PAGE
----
Among the more than 20 states holding primaries or caucuses on Tuesday, New York and New Jersey, in the northeastern United States have large numbers of delegates the candidates need to win their party nominations. VOA's Margaret Besheer reports from our New York bureau, on what to watch for on Super Tuesday.
Republican and Democratic voters will hit the polls Tuesday in New York, New Jersey, Connecticut and Massachusetts. But New York and New Jersey, with their 339 Democratic delegates and 153 Republican delegates at stake, are the prime focus of the candidates and political observers.
Maurice Carroll, the director of Quinnipiac University's Polling Institute in Hamden, Connecticut has been tracking the candidates. He says until about a week ago, Democratic Party candidate Senator Hillary Clinton, who represents New York State, was solidly ahead of rival Senator Barack Obama in polls. But he notes that Obama's numbers have been on the rise.
"There is a lot of excitement, a lot of surge, going for Obama, mostly among young people. Can that overcome those [Clinton's] New York and New Jersey leads? [It is] hard to say. Look what happened in Iowa a couple of weeks ago, out of nowhere Obama came out and won the thing," said Carroll.
On the Republican side, Senator John McCain is very strong in the northeast, leading former Massachusetts Governor Mitt Romney and former Arkansas Governor Mike Huckabee. Columbia University Political Science professor Robert Shapiro predicts McCain could all but win the Republican nomination on Super Tuesday.
"It looks as though McCain is poised to pull away and perhaps wrap things up on February 5. His recent wins have been very impressive," said Shapiro.
McCain's strong position received a boost last week when former New York City Mayor Rudy Guiliani withdrew from the race and endorsed the Arizona senator.
For the Republican candidates on the ballot in New York, New Jersey and Connecticut, it is "winner take all", meaning the candidate with the largest percentage of the vote will win all the state's republican delegates. This is likely to be a boost for McCain who is favored in these states.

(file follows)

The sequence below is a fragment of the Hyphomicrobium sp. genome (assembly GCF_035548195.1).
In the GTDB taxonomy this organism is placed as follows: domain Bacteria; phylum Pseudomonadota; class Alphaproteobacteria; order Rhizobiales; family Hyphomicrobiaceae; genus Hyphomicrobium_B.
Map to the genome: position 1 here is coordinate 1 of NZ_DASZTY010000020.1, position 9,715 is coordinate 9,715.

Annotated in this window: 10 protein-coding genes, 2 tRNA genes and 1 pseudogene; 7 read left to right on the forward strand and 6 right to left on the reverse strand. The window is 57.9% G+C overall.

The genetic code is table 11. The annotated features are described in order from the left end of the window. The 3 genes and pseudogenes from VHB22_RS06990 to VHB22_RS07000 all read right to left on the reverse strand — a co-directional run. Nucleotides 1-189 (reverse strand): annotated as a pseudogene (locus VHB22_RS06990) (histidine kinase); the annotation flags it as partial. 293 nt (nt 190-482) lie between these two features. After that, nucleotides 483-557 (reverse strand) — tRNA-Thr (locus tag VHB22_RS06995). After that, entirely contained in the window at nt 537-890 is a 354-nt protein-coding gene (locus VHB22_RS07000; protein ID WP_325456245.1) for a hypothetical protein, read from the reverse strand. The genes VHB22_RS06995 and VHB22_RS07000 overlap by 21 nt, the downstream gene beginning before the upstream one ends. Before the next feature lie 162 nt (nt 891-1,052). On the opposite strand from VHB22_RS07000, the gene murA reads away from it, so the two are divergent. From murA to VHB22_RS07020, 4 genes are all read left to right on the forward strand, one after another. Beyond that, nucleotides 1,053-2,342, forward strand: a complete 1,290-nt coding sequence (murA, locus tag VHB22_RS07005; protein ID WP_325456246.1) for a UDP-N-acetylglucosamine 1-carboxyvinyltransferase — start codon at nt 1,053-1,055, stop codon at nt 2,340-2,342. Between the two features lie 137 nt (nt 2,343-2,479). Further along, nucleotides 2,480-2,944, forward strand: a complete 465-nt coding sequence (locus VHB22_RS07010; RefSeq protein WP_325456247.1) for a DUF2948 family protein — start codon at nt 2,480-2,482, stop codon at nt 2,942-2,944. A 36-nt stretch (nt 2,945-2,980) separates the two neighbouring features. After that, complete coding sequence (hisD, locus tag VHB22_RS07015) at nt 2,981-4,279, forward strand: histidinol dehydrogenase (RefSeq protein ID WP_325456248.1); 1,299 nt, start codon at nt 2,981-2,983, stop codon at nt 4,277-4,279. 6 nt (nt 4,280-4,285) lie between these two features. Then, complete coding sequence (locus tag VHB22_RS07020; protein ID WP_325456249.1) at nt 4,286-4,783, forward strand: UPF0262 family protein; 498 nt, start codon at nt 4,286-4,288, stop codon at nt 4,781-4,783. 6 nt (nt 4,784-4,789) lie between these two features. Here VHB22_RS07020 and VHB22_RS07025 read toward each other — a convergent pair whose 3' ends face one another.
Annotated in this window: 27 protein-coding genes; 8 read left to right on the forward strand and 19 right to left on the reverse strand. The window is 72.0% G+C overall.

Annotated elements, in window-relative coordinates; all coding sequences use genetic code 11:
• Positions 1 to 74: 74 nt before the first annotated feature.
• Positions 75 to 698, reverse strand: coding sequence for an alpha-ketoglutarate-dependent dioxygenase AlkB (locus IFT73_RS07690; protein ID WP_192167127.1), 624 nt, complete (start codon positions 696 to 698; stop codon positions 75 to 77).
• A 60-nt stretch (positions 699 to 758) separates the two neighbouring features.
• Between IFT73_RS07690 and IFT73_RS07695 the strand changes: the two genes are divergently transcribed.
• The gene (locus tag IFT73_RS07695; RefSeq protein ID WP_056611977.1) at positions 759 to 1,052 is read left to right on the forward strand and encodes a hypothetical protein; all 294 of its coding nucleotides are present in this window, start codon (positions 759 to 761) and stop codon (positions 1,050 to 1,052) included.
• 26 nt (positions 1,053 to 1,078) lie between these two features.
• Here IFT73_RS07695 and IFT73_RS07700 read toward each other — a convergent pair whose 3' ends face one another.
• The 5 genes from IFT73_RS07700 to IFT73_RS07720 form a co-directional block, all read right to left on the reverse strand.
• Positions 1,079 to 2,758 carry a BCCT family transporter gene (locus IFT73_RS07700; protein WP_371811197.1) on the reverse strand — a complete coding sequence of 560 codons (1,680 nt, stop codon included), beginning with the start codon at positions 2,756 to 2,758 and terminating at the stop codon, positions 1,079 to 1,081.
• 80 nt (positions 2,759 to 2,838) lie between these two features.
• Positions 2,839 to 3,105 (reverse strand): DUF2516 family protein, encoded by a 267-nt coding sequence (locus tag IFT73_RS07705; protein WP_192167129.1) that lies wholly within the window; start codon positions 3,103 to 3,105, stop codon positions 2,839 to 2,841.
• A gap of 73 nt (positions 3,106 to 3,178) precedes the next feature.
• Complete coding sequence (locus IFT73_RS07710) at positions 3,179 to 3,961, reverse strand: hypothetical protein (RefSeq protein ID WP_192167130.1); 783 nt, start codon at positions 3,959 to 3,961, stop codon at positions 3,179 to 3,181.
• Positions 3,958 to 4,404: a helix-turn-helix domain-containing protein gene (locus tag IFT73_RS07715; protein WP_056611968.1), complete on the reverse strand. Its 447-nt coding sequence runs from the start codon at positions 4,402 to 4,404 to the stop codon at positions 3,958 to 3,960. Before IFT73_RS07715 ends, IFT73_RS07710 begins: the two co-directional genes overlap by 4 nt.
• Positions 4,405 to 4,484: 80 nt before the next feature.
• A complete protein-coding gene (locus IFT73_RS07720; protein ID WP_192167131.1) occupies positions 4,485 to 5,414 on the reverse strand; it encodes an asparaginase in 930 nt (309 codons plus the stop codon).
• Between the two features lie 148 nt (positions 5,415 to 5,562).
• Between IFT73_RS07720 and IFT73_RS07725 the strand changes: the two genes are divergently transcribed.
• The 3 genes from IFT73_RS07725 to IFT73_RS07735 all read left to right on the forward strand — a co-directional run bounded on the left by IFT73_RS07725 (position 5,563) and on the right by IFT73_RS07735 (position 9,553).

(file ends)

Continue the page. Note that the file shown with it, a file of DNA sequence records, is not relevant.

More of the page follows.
Voters in the northeast, as elsewhere in the nation, are concerned about the economy, healthcare, education and the war in Iraq. The war on terror is especially on the minds of voters in New York and New Jersey, which were deeply affected by the September 11, 2001, terrorist attacks.
Analysts expect near-record turnout for Super Tuesday. Professor Sharyn O'Halloran, also of Columbia University's political science department, says voters are very energized because this is the first time a woman and an African American have a real chance at the presidency.
"That is the historic thing here that we finally have serious contention from a woman and an African American in a major political party in the race for the presidency. Either way you go, the 2008 election is going to be a historic election," said O'Halloran.
In the northeast on Tuesday, Senator Clinton is expected to do well among women voters and Hispanics, but could lose some of her African American supporters to Senator Obama. Professor Shapiro says other non-white voters in this region could have a significant impact.
"The one interesting thing to watch in this region would be how other non-white voting groups vote - Latinos, Asian- Americans - in this region. Especially if it is close those groups could conceivably be swing voters," added Shapiro.
While excitement is high in this region for the current contenders, there remains one question lingering on the minds of many, especially in New York, and that is whether the city's mayor, billionaire businessman Michael Bloomberg, will launch a late bid for the presidency as an independent candidate.
"Political history says no, the political landscape says no, the American political system says no, but a billion dollars says yes, he has got a shot," said Maurice Carroll of Quinnipiac University.
Analysts say Bloomberg is likely to get into the race only if he thinks he can win it, not to be a spoiler for one of the other candidates. But until that happens, all eyes are on the current contenders.